Abe Gurvin (Attleboro, Massachusetts, December 31, 1937 - Santa Maria, [Santa Barbara County], California, July 9, 2012) was one of the most prolific and interesting American artists, among the greatest representatives of 'psychedelic art' (which, in San Francisco, it was an evolution of 'groovy' art, and which drew inspiration from the systematic use of LSD). The news about his educational and professional training are totally absent from the websites, while his works are very well known, loved and awarded: he has designed album covers for artists such as Janis Joplin, The Zodiac, Federal Duck and Bread, but the historic series of Nuggets album covers for Elektra, represents an authentic masterpiece that sanctioned, and somehow closed, an extraordinary artistic era
Abe Gurvin's portfolio included advertising work for companies such as Toyota, Coca-Cola, Disney, Suzuki, IBM, Marantz, Scholastic, Kenwood, Time-Life Books, Sony Music, and many more. He has received awards from One Show, Communication Arts, New York Art Directors, Best of Show, LA Society of Illustrators, New York Society of Illustrators, Los Angeles Art Directors Club, Society of Publication Designers and The Belding Award.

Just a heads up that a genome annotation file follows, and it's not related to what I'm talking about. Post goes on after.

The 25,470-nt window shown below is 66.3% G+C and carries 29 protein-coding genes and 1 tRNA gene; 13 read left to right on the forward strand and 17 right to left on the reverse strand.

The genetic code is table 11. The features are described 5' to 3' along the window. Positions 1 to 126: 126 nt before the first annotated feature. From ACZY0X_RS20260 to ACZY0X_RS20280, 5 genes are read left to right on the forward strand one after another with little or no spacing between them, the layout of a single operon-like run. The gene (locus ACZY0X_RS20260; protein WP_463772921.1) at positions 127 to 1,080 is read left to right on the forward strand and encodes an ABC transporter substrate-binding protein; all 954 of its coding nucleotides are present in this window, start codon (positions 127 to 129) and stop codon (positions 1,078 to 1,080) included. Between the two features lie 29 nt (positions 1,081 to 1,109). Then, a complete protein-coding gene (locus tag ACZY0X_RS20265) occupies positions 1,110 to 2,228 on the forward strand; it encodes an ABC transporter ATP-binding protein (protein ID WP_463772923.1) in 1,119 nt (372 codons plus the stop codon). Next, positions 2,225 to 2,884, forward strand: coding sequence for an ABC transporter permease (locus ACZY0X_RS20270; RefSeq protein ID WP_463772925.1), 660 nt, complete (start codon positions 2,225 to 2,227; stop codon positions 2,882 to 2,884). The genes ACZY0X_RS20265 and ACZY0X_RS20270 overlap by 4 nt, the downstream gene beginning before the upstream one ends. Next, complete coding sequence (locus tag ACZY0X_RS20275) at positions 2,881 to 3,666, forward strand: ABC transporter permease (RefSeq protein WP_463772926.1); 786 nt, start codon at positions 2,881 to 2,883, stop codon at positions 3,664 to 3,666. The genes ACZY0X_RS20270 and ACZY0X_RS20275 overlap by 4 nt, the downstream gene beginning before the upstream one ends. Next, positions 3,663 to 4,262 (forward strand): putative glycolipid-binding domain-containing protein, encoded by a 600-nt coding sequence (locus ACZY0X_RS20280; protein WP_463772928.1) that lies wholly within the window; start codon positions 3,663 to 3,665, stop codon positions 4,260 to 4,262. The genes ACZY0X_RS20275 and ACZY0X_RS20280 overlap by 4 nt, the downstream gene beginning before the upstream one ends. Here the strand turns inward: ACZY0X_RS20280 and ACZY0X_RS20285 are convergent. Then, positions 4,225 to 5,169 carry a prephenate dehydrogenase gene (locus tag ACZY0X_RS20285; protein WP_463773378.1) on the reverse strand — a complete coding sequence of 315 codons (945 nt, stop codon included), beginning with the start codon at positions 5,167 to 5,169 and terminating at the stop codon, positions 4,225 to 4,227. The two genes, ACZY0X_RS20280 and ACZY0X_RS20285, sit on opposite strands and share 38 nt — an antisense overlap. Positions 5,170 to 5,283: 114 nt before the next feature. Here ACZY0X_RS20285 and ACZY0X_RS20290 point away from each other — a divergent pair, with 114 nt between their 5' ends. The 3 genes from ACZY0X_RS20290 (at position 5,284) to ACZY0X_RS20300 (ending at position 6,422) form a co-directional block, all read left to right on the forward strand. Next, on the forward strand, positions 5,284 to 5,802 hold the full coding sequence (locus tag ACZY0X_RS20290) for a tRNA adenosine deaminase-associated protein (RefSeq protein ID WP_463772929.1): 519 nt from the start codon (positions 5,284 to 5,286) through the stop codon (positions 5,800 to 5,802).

We remember some graphic works by Abe Gurvin such as the unforgettable cover of Car & Driver of May 1968, where a psychedelic drawing had been transferred to the hood of a Porches; the collection of drawings for the Casserole Cookbook kitchen, for the Sci-Tech science fiction series and the numerous hand-drawn illustrations for an editorial project of fairy tales (still unpublished today) called I Am Being Me by Ann di Hope.
Abe Gurvin served on the board of directors of SILA (Los Angeles Society of Illustrators); in 1988 Gurvin moved to a mansion in Laguna Beach, California and later to Santa Maria where he died at the age of 74.
the only flat thing to believe is the LP record
My precious collection is clear evidence that anything can be a treasure. The most important aspect for me is not represented by the value of the articles, but by the joy that these have given me over the years.
Who is Zecky
vinyl collector for passion
Among the things I remember with more pleasure than when I was a child, there are many toys, some illustrated books, some Rai Italian television programs (The boys of Father Tobia, Non è mai troppo tardi and - of course - Carosello) and the vinyl records. They weren't mine, they were from my father - brilliant electrical engineer and intuitive turntable repairman - who bought them to test the quality of Hi-Fi systems.
The 1960s: I remember summers spent on the beaches of Chioggia Lido (Venice), with a parasol next to groups of young people in their twenties and their transistor record players with songs by the Italian pop singers Rita Pavone or Gianni Morandi.
But how much amazement and fascination did the sonorous, orange, red and white boxes raise in a child between 6 and 10? Huge!